Pressure grows to change property tax laws

Will Leyland, 13 March 2020

As the Coronavirus outbreak continues to sew instability and volatility into the global markets there has been some considerable investment flowing into an already buoyant property market in the UK and across Europe.

As the Coronavirus outbreak continues to sew instability and volatility into the global markets, there has been some considerable investment flowing into an already buoyant property market in the UK and across Europe.

Trading in London and New York has been experiencing some of the most extreme days in terms of drops and rises since the late 1980’s, and with yields on government bonds and treasury bonds dropping to historic lows, it’s seeming as though property could see a significant bounce through the spring and into the summer.

Mortgage applications are up, as well as house prices, as reported by Halifax earlier in the year. Buy to let mortgage applications have also increased and acceptances are increasing too.

Whilst there was some disappointment that the budget, announced by The Chancellor this week, didn’t have more measures in it to stimulate the Private Rented Sector (PRS), which now accounts for the vast amount of the housing in the UK there were also encouraging signs for economic activity.

The Chancellor’s harshest critics have made their displeasure known that housing wasn’t focused on enough, and it now appears that there is significant pressure building on the government, with it’s new majority, to take bolder steps to overhaul the property tax system.

The government, last year, announced changes to Stamp Duty, the surcharge on properties purchased above £125,000, with first time buyers now exempt from the charge, but making buy to let landlords pay more.

It’s been argued that this has been their ‘go to’ tool for raising tax but the system is creaky and unfair and is in need of reform. The next tax to be introduced under this description will be a surcharge on foreign buyers of 3% which will be used to tackle rough sleeping.

Whilst it’s a noble idea, there has been heavy criticism that the government are raiding via this route far too often and it’s stifling landlords from buying more property and consequently suffocating supply and driving rental growth through the roof.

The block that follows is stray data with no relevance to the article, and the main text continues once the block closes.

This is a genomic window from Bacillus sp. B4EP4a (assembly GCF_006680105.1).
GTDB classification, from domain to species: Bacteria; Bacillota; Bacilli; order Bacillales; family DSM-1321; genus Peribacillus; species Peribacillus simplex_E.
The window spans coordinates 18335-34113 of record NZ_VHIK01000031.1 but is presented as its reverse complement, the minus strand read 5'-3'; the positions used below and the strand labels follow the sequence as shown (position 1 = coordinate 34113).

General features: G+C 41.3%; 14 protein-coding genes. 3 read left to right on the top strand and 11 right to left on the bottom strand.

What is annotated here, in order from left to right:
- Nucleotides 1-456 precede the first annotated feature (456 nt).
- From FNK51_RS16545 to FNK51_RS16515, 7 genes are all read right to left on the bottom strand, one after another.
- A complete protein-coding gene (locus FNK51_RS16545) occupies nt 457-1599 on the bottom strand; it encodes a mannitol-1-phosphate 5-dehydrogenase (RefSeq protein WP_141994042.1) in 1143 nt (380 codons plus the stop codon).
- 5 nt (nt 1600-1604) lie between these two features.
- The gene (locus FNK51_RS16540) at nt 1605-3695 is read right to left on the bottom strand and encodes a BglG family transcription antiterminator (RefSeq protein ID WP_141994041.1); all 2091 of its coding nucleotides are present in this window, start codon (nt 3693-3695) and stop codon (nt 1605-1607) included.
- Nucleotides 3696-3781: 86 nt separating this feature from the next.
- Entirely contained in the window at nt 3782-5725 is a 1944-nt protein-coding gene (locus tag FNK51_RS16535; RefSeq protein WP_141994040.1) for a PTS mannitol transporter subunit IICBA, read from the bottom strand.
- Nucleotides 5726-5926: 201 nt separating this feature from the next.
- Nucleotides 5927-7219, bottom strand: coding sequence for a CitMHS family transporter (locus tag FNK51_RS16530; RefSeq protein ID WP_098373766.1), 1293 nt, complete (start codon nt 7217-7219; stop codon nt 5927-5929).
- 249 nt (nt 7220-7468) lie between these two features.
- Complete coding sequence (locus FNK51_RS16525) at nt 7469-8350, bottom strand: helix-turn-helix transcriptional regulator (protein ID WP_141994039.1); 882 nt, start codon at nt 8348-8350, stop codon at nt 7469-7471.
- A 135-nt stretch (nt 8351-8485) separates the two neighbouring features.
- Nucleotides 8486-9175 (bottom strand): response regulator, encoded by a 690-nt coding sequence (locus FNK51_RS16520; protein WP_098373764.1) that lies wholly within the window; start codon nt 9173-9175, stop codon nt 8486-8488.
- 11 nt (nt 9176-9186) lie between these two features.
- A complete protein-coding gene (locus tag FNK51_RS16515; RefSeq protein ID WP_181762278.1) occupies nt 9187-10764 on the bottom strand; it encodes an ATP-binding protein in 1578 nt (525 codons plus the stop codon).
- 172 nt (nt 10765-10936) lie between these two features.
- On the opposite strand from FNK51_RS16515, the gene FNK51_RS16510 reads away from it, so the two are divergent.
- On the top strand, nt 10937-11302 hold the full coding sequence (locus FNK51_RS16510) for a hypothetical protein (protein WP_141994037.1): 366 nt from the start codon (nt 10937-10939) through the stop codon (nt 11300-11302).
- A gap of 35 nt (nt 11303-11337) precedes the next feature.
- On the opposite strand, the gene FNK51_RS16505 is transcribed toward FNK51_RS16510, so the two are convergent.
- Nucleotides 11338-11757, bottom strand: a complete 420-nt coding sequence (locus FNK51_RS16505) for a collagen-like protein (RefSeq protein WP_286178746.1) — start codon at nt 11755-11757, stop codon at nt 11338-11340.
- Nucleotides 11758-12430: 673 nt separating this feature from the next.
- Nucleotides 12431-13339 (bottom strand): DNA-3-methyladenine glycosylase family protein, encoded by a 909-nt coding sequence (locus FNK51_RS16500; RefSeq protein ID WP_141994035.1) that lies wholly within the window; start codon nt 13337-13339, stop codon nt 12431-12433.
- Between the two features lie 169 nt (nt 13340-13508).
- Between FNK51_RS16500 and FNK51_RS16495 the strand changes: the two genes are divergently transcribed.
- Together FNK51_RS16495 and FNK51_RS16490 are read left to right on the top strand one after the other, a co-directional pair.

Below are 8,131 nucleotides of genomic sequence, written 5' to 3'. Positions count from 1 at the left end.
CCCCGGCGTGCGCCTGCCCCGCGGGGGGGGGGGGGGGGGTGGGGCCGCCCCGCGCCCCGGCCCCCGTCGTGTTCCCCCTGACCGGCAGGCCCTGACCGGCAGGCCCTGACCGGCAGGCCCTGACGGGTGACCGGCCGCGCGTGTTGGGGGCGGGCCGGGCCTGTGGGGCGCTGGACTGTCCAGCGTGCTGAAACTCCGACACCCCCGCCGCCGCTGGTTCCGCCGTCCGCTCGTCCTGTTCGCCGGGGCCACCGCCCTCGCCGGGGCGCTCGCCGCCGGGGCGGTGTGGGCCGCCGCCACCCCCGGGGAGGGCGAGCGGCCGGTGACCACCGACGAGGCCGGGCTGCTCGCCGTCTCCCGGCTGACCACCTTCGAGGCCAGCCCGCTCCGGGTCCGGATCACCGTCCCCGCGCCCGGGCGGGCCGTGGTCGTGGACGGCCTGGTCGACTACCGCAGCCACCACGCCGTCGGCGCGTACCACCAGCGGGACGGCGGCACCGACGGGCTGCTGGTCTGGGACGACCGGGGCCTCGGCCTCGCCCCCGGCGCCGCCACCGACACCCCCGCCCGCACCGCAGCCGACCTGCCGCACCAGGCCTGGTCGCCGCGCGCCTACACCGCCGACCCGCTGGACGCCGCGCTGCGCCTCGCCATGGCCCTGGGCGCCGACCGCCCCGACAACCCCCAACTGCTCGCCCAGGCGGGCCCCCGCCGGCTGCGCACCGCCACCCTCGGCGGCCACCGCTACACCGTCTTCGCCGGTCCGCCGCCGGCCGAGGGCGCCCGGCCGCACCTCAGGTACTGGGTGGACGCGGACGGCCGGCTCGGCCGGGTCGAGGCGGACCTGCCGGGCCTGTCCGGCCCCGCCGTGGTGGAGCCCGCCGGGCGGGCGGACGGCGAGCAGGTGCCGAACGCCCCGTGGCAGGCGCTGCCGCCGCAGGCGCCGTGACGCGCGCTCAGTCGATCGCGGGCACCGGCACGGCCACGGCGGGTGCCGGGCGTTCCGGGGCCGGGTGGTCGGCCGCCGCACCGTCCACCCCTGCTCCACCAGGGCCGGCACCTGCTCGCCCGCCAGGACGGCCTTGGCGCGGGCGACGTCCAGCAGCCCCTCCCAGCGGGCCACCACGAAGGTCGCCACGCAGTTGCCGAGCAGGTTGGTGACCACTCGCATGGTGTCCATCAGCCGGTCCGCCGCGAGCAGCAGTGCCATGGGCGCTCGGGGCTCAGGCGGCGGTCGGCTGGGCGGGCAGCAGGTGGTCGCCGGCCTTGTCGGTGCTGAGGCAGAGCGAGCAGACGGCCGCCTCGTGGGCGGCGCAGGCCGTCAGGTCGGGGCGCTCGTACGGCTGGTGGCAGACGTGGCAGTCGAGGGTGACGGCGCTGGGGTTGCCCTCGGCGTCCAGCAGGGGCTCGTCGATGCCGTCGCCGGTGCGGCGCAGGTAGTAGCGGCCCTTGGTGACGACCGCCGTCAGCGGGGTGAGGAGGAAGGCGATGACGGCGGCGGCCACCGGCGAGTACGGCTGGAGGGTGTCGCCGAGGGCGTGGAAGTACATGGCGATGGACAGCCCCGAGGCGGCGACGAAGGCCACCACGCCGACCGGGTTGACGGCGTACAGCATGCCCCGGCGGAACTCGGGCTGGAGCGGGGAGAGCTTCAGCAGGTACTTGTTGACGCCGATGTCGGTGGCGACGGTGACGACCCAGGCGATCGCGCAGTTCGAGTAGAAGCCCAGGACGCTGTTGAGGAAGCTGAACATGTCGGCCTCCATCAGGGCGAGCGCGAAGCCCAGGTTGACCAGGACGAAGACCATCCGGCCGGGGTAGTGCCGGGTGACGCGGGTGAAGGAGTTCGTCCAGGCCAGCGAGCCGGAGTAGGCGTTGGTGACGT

The Institute for Fiscal Studies has suggested to The Chancellor, Rishi Sunak, that a better way to charge correctly and ensure fairness would be to overhaul the council tax system, making it cheaper for less valuable houses and increasing the cost to more valuable properties.

This would be a risky move for any chancellor, let alone a brand new man in the job for less than a few months. The point is, however, that in the long-term it would raise more tax, be fairer and ultimately be much more popular.

There would be winners and losers, and the risk for the Conservatives is that they could alienate their middle class, older voters who are their core support, but could well win them the long-term trust of labour and working class voters who lent them their vote in the winter.

It’s not inconceivable that the government could still introduce a revised council tax system but it is perhaps too early on in their first Parliament to consider such a controversial, if ultimately good, policy.

For landlords and property investors, it would be an extremely positive move that would shift the burden from them purchasing new properties on to wealthier home owners who should be paying more for their local services.

If councils are able to reform the council tax bandings this would free up quite a bit of cash from funding local governments, which would probably total more than they currently take in Stamp Duty takings.

Whether the government decides to ultimately go for the policy or not, pressure is steadily growing to look at alternatives.